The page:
CHR reminds gov’t: Human rights not suspended in fight vs coronavirus

Jodesz Gavilan
CHR reminds gov’t: Human rights not suspended in fight vs coronavirus

(UPDATED) Human rights should be 'at the center of government efforts' against the novel coronavirus outbreak in the Philippines

MANILA, Philippines (UPDATED) – The Commission on Human Rights reminded the government that both human rights and the writ of habeaus corpus are not suspended even during the fight against the novel coronavirus outbreak in the country.

Tao pa rin tayo sa gitna ng anumang sakuna kung kaya ang ating mga karapatang pantao ay nananatili bagama’t limitado,” CHR said. “May obligasyon pa rin ang gobyerno na tratuhin ang kanilang mga nasasakupan ng patas, makatao, at sang-ayon sa batas.

(We are still humans in the middle of any crisis, that’s why human rights are still in place, even if limited. The government still has an obligation to treat citizens with respect to the law and their human rights.)

The commission was reacting to a statement by Department of the Interior and Local Government Undersecretary for Barangay Affairs Martin Diño made in a March 21 interview with DzBB.

Asked about possible rights abuses over arresting individuals, Diño said that human rights and the writ of habeas corpus are suspended during a national emergency.

Wala na hong karapatan… Tandaan niyo, state of emergency ngayon, ang karapatang pantao nawawala kapag state of emergency (There are no rights. Remember, it’s state of emergency now. Human rights disappear under a state of emergency),” he said.

In a statement, CHR spokesperson Jacqueline de Guia said that human rights should be “at the center of government efforts” against the virus. (LOOK: Vulnerable citizens in the time of enhanced community quarantine)

“In implementing policies and actions in support of the enhanced community quarantine, government officials must always be conscious of not violating any rights,” she said. “The protection of our human rights is the very reason why we fight COVID-19.”

The commission also reminded the public to be always be on guard for human rights violations in the conduct of measures. “We then urge the public to support measures that would help us address this pandemic, but always mindful of your rights and vigilant against possible abuses,” De Guia said.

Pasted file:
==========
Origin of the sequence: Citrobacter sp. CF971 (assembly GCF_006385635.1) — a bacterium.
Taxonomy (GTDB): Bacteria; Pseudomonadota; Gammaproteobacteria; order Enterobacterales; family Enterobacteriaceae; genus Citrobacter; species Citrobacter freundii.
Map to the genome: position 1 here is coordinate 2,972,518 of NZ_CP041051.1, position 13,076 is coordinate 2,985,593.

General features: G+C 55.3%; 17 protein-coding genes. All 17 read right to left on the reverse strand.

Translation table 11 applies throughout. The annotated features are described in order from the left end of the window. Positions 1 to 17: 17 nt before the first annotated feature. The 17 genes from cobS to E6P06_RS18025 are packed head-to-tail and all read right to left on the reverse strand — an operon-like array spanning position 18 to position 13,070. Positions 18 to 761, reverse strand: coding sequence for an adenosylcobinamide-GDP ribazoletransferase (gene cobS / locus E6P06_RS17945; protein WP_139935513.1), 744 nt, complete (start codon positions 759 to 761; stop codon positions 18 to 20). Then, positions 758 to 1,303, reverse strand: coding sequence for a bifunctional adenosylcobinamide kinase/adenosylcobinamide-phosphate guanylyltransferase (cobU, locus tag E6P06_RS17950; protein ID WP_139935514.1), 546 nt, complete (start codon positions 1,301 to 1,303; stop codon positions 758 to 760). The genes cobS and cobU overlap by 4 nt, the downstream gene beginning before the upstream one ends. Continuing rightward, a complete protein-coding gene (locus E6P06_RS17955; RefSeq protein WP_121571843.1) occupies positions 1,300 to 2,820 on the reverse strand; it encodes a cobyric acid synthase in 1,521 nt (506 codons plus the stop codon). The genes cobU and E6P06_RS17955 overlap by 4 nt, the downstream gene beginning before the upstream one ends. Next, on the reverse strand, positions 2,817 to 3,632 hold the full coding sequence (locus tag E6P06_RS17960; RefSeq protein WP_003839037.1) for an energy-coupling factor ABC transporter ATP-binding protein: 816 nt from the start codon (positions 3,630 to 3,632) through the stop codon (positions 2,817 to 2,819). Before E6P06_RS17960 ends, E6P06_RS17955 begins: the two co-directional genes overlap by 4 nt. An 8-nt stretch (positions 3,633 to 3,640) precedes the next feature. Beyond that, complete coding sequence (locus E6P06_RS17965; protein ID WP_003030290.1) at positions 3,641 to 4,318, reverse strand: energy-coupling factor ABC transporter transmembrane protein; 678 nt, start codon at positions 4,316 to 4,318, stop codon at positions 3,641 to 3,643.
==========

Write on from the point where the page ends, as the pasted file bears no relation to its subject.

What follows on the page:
What the DILG memo says

Diño’s statements also contradict the DILG’s own Memorandum, which lays out the guidelines of the enhanced community quarantine in Luzon. (READ: No, DILG Usec, privilege of writ of habeas corpus not suspended)

Section 5.2.10 of the DILG Memorandum Circular 2020-062 explicity states that there should be no human rights violations.

The memorandum states that “[local government units] are to ensure that no violations of human rights are committed by any border patrol staff or any employee or officer granted authority by it to perform tasks relative to the implementation and maintenance of the enhanced community quarantine.”

 EXPLICIT. The DILG memo states that there should be no human rights violations under the community quarantine in Luzon. Screenshot from DILG Memo 2020-062

Human rights under a pandemic

Despite the guidelines, there have been reports of alleged abuses across Luzon, involving citizens who were found defying restrictions, such as curfews. (READ: ’24 hour-curfews are unconstitutional and excessive’)

In Laguna, a barangay captain placed curfew violators in a small cage meant for stray dogs. He said that they cursed officials and resisted orders.

Many of alleged violators of restrictions are workers and household heads who are breadwinners of their respective families, according to news reports. 

Human Rights Watch (HRW) said implementing strict measures to contain the outbreak can still be done with utmost respect for human rights. The two are not mutually exclusive. 

“While the Philippines government needs to protect the health and welfare of the people, any interventions must be in line with international human rights standards, including the prohibition against cruel, inhuman, and degrading treatment of people in custody,” HRW deputy Asia director Phil Robertson said on Thursday, March 26. 

“Any mistreatment should be immediately investigated, and the authorities responsible held accountable,” he added.

HRW in its report about human rights dimensions of COVID-19 response, reminded governments that there “sweeping and overly broad restrictions on movement and personal liberty” should be avoided.

It recommended that governments should make sure that needs are met, especially of vulnerable communities, when an area is placed under lockdown. 

“Government strategies should minimize disruption in services and develop contingent sources of comparable services,” HRW said. “Disruption of community-based services can result in the institutionalization of persons with disabilities and older people, which can lead to negative health outcomes, including death,” the human rights group added.

As of Monday, March 23, the Philippines has recorded 462 confirmed cases of the novel coronavirus, with 18 recoveries and 33 deaths. – 

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Jodesz Gavilan

Jodesz Gavilan is a writer and researcher for Rappler and its investigative arm, Newsbreak. She covers human rights and also hosts the weekly podcast Newsbreak: Beyond the Stories. She joined Rappler in 2014 after obtaining her journalism degree from the University of the Philippines.